S&U: credit where credit is due

3 mins. to read
S&U: credit where credit is due

S&U is a leading provider of specialist motor finance and has an impressive track record of growing earnings and dividends, writes Mark Watson-Mitchell.

Penny share enthusiasts be warned: if you cannot bring yourself to buy shares whose prices are quoted in the tens of pounds – then look away now because this stock that I am highlighting today is trading at around the £20 price level.

If you discard it though, I have to warn you that you would be casting aside a company that is a convincing and increasing profit earner, that has a very strong balance sheet, yields a healthy 5% plus, has a fairly tight equity and trades on less than 9 times earnings. You would also be turning away a very undervalued potential constituent of your own growth portfolio.

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S&U (LON:SUS) is in the finance business – specialising in motor finance and recently also in property bridging finance. Advantage Finance was founded in 1999 and has subsequently grown into being one of the UK’s leading providers of specialist motor finance products. The company set up Aspen Bridging in 2017, initially as a pilot exercise. Its aim was to become a specialist provider of property bridging finance for individuals and business borrowers. Today Advantage and Aspen are the key drivers in S&U.

The Grimsby based Advantage Finance, which employs over 150 people, has provided motor finance for over 150,000 customers across the UK since its inception, and that figure is now growing at the rate of over 20,000 per year.

Operating in the non-prime market sector, it receives over 90,000 finance applications each month, which runs at well over 1m in a year. However, it is cautious in advancing its funding, with possibly only 25,000 of those total applicants having been offered an acceptance.

Some 90% of its business is derived from internet brokers, 5% from car dealers and the balance 5% is generally made up by previous customers requiring fresh vehicle finance. The average motor loan is for around £6,136 for a 50-month term at 17.9% flat interest. It is on hire purchase on an average five-year old vehicle, based upon an average customer rating score of 864, and the cost of sales per loan is around £727. Of late the number of approvals on motor loans has dropped from 30% to 25% but it is still writing 2,000 a month.

Advantage has reported 19 years of record profits since 1999, when it was set up. This side creates an average of 15% capital return before cost of funds – it was actually 15.6% last year.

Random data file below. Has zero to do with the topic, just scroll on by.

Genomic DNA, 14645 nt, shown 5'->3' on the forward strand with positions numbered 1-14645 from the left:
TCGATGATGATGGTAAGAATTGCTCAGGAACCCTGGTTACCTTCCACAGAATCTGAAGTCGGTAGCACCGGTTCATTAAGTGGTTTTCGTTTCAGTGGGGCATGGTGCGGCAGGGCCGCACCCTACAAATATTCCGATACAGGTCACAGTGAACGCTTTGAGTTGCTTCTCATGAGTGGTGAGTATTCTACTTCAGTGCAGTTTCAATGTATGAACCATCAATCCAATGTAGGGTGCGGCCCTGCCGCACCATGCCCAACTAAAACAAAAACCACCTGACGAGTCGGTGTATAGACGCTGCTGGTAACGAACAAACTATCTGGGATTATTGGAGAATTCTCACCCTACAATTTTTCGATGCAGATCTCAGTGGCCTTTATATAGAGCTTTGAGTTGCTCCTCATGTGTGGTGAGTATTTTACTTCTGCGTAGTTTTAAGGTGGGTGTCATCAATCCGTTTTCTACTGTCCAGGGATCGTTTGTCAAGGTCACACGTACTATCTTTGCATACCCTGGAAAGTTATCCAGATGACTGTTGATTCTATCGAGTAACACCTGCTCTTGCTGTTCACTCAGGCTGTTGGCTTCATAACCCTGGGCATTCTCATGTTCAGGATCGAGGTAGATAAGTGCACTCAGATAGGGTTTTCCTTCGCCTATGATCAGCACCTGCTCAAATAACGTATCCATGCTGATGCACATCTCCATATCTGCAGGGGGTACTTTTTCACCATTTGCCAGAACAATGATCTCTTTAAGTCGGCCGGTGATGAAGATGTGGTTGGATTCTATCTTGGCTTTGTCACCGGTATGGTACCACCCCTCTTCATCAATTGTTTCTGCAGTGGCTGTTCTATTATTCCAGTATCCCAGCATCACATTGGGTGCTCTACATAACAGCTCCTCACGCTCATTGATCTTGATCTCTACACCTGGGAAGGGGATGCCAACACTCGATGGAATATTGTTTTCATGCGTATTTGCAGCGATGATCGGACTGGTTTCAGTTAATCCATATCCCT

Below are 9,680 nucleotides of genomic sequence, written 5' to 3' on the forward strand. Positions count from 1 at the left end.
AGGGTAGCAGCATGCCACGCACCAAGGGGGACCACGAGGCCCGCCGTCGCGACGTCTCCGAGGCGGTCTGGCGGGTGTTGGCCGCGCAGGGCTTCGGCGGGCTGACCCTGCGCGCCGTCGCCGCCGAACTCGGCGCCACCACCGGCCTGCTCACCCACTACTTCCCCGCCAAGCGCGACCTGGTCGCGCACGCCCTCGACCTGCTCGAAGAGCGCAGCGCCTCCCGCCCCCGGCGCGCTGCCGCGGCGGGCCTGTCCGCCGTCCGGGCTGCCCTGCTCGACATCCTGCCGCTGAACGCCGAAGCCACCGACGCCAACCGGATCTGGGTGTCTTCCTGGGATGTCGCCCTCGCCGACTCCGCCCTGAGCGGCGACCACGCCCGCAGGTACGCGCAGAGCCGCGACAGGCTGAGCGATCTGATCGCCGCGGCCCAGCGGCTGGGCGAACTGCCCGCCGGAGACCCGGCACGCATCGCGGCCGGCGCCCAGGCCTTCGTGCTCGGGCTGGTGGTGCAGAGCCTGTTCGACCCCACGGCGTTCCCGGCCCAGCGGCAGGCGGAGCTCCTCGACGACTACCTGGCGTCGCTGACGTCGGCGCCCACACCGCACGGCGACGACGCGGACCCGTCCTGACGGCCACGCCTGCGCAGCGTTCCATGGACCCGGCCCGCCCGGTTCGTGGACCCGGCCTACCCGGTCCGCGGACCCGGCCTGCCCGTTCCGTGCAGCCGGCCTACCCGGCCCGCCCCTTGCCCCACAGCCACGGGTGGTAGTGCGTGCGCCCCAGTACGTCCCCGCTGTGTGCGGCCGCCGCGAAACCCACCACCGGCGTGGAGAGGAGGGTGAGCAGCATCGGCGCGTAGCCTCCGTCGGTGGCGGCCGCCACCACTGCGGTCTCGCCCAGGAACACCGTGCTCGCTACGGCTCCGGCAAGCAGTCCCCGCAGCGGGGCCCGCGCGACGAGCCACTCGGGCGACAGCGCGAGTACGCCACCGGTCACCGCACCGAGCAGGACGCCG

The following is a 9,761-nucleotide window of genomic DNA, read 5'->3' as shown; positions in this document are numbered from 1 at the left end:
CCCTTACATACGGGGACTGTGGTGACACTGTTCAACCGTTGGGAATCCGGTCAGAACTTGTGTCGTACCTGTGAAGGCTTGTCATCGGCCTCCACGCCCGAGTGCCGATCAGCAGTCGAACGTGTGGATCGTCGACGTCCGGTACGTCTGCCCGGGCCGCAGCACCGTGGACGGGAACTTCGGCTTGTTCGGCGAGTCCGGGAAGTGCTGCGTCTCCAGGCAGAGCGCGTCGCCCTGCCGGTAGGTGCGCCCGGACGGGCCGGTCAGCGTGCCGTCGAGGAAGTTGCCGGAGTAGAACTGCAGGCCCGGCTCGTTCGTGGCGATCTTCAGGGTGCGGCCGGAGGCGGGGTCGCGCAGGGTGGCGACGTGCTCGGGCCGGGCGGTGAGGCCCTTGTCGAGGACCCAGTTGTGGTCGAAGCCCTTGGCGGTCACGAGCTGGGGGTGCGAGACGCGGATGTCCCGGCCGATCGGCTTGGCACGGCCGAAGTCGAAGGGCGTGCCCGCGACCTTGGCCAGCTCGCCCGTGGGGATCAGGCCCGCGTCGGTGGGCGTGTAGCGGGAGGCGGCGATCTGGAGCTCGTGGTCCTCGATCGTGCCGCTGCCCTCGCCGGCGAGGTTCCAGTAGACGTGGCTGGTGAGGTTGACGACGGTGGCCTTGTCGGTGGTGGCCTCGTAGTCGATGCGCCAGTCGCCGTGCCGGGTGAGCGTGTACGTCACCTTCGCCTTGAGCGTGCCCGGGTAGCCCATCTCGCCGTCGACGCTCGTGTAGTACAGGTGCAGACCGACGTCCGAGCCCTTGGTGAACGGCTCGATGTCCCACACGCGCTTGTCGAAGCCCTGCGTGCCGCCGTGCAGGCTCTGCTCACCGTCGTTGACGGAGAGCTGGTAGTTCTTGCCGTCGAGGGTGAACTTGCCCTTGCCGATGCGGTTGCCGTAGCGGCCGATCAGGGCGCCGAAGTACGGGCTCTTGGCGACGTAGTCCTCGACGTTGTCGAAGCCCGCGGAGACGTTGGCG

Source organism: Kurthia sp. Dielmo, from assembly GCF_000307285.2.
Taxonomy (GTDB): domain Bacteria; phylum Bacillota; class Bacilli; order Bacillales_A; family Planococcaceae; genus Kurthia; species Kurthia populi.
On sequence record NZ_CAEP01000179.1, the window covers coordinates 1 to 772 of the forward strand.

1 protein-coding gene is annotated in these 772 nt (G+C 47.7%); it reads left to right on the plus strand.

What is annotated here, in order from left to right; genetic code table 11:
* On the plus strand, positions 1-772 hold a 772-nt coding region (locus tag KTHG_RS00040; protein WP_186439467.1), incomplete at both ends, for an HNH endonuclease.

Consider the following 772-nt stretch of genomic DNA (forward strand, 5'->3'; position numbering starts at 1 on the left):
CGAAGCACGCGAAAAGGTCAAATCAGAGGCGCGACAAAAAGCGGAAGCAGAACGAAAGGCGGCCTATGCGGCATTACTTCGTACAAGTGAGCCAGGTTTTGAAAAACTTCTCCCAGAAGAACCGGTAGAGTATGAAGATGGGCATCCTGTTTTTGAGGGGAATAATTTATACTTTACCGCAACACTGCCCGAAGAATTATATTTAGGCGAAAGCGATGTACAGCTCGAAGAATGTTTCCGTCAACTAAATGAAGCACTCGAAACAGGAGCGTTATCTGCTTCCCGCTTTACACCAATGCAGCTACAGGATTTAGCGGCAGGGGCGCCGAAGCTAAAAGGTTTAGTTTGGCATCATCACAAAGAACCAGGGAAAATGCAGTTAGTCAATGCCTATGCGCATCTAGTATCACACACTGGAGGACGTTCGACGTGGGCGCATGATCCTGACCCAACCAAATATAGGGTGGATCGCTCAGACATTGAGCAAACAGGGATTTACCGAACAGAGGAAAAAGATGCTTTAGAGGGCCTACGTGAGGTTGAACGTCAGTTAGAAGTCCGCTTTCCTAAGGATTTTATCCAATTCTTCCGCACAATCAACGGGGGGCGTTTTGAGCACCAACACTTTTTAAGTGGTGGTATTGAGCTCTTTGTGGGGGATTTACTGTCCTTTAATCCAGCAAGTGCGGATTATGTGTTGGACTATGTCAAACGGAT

The Solihull based Aspen Bridging was set up in 2017 aimed at the short-term refurbishment and residential markets. It lends up to £2m per deal but the average comes out at £375,000, for a six to 14-month term at just over 1% interest per month, on a 71% maximum loan to value.

Aspen has granted over 100 such loans so far in its short period of life. By the half-way stage, the company had hit a total of a £24m loan book. Overall the group’s own debt is around the £125m, which is well within its recently increased £160m facilities. That is some 65% gearing.

There are 12,062,426 shares in issue, of which various members of the Coombs family and directors control nearly 50%. Wiseheights Ltd owns 20.1%, with Hargreaves Lansdown, Alken Asset Management and others holding just under 4% of the equity.

In the last five years revenue has increased steadily each year from £36.1m to £89.2m reported for the year to end January 2019. In that same period pre-tax profits rose yearly from £14.8m to £34.6m, with earnings up from 100.1p to 233.2p per share and the dividend increased from 66p to 118p per share.

Looking ahead, we will see just how well this company is trading when the interims to end July are announced in just under a month’s time on 24 September. But already estimates, following the early August first half trading update, are suggesting that £36.4m pre-tax is possible for the current year to next January, worth 245.6p in earnings and 119p in dividend per share.

For 2021 a move upwards to £41.7m is estimated pre-tax, with 285p of earnings and 130p of dividend per share – always maintaining the slightly above twice covered margin. Further out, estimates for the 2022 year to end-January infer £46m pre-tax, 314.6p of earnings and a 143p dividend.

The whole group is now capitalised at just £242m. Trading at 2,010p these shares, despite such a lumpy price, are clearly undervalued on just 8.5 times current year earnings and a fruitful 5.7% yield. My target price is 2,500p by the end of next year.

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